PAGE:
Giving back: With a bright smile and eye-catching costume, UCT student Vince Dickson, stationed just outside the Waterfront entrance, sweet-talks commuters into buying copies of this year's fun-filled edition of
BEDECKED in technicolour beach shorts, revealing bikini tops (the boys, at least), weathered straw hats and all manner of pelagic paraphernalia, about 150 UCT students braved the usually cantankerous rush-hour traffic early last Tuesday morning in a bid to peddle as many copies of the 2003 Sax Appeal
The annual excursion forms part of UCT Rag's (Remember and Give) bid to raise funds for the Students' Health and Welfare Centres Organisation (SHAWCO). In turn, the eye-catching outfits were in keeping with the edition's theme of "Sax on the Beach", which featured a swimming-trunked Robert Mugabe on the cover.
With a print-run of 40 000 copies to hawk, the students – all volunteers – took eagerly to the Western Cape streets where they cajoled and coaxed drivers and passengers into parting with R10 per copy. Failing this, the students' enthusiasm, at the very least, had commuters pulling away with smiles on their faces.
The day's endeavours are but the culmination of months' of preparation, explains Kim Adonis, finance manager with Rag and Carer for the Sax Appeal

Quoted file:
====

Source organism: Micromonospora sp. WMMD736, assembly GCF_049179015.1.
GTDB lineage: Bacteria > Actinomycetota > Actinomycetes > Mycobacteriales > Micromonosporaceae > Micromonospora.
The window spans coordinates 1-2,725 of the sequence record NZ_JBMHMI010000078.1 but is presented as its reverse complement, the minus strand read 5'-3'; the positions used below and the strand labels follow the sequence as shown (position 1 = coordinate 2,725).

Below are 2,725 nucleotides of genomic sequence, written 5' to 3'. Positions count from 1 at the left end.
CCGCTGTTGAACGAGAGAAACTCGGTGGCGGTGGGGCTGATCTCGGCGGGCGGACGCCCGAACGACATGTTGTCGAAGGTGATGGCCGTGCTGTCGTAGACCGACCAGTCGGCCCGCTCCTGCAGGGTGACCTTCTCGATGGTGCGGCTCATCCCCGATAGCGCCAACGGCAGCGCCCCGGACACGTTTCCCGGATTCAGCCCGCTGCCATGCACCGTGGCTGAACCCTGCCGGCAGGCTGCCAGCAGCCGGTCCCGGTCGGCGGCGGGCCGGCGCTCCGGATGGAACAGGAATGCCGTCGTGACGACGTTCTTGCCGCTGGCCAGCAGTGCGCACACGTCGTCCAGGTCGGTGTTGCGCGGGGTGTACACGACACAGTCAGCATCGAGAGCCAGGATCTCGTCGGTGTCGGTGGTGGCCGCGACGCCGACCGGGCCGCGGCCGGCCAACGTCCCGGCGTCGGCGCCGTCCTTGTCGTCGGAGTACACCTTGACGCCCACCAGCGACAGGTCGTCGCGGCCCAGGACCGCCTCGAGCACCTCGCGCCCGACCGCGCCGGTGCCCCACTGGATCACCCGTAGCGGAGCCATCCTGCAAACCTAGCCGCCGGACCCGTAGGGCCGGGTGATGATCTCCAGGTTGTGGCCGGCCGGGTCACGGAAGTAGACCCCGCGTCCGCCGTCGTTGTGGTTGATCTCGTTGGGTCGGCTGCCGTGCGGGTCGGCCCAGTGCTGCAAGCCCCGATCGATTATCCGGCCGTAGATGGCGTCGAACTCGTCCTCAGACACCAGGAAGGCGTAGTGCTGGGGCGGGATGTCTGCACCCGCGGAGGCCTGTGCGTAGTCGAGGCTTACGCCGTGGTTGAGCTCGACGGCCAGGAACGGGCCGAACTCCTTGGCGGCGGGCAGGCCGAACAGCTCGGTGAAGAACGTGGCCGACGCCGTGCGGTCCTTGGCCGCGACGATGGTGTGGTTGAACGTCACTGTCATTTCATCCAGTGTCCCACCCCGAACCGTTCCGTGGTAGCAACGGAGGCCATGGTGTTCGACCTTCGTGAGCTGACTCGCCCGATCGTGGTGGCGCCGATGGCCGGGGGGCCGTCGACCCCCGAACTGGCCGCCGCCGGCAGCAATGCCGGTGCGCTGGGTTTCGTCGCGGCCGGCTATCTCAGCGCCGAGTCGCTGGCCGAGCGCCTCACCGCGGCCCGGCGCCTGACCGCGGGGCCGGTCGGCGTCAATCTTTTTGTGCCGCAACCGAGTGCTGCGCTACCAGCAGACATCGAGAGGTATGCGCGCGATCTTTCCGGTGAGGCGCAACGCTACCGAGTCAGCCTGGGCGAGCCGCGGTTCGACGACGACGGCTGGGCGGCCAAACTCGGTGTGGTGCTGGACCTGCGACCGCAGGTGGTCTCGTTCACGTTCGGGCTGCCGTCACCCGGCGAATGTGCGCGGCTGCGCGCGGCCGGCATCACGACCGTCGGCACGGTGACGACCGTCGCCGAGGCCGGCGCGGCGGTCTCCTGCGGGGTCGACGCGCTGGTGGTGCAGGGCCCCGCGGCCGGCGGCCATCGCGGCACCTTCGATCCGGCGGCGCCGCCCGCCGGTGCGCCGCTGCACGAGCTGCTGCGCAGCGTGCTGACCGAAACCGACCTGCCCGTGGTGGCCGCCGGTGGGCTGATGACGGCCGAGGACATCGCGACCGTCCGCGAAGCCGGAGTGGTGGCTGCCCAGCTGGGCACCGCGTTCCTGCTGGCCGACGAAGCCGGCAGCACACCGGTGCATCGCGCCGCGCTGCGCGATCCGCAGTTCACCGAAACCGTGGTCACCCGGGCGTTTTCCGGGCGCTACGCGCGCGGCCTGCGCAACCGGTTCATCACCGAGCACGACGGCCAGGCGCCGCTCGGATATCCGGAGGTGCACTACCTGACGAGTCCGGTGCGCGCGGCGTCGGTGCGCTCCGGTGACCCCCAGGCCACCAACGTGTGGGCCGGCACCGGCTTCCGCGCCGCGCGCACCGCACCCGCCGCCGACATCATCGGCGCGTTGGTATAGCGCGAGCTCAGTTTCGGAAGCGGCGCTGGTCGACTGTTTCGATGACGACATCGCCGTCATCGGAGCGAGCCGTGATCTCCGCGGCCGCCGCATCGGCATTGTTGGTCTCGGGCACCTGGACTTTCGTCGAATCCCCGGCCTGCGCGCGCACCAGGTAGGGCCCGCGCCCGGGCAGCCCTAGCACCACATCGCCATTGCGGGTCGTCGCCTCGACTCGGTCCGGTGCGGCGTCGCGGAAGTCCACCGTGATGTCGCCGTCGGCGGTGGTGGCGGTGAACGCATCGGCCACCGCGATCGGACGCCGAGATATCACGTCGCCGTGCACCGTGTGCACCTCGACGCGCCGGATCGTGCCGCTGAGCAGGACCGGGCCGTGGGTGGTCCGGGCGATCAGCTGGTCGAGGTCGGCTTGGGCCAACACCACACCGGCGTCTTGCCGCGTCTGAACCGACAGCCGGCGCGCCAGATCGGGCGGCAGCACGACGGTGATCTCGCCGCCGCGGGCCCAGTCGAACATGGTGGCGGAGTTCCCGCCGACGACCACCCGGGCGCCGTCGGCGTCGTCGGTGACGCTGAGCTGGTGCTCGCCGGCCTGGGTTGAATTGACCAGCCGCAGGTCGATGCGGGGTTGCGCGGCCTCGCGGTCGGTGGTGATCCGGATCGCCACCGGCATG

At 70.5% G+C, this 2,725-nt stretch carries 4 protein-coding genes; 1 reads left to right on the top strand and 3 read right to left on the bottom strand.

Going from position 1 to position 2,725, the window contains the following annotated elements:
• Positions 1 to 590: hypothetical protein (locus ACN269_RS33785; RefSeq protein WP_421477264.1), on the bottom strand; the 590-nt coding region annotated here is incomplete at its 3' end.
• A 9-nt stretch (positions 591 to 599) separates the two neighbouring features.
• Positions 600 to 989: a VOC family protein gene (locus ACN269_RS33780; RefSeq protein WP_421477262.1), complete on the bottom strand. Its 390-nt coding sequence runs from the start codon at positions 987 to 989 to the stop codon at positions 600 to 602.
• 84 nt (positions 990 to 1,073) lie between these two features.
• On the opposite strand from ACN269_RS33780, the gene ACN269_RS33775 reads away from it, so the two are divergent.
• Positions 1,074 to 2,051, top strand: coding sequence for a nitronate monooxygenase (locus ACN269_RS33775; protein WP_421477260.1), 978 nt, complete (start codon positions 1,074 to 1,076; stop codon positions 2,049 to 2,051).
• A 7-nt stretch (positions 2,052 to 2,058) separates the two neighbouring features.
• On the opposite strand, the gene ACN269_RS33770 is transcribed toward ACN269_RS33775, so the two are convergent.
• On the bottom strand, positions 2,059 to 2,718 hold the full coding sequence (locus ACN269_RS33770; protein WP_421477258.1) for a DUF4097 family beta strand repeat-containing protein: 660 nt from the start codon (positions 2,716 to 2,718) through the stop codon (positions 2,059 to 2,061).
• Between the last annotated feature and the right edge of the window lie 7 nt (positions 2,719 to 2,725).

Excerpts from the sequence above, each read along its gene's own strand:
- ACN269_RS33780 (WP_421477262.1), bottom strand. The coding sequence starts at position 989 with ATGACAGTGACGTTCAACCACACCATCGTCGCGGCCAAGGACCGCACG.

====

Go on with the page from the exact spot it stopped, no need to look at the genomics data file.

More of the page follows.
project. Leading the way was project manager Alistair McAlpine, who, together with Adonis and the Rag Committee, is responsible for making sure the administrative side of the Sax Appeal
drive is taken care of, which includes checking out the viability of various â€œdepotsâ€ (selling points) and recruiting the volunteers.
Taking care of editorial matters was editor Paul McNally, who, with a team of five assistants, put together the content for the publication. This not only involved editing the many outside contributions, but also penning a few original pieces for the magazine, which, over the past decades, has become renowned for its impish humour.
Why students get involved in Sax Appeal
and all other Rag events, says Adonis, is a sometimes difficult question to answer. From a more personal perspective, it all comes down to one tenet, she notes – â€œit's a way to give backâ€.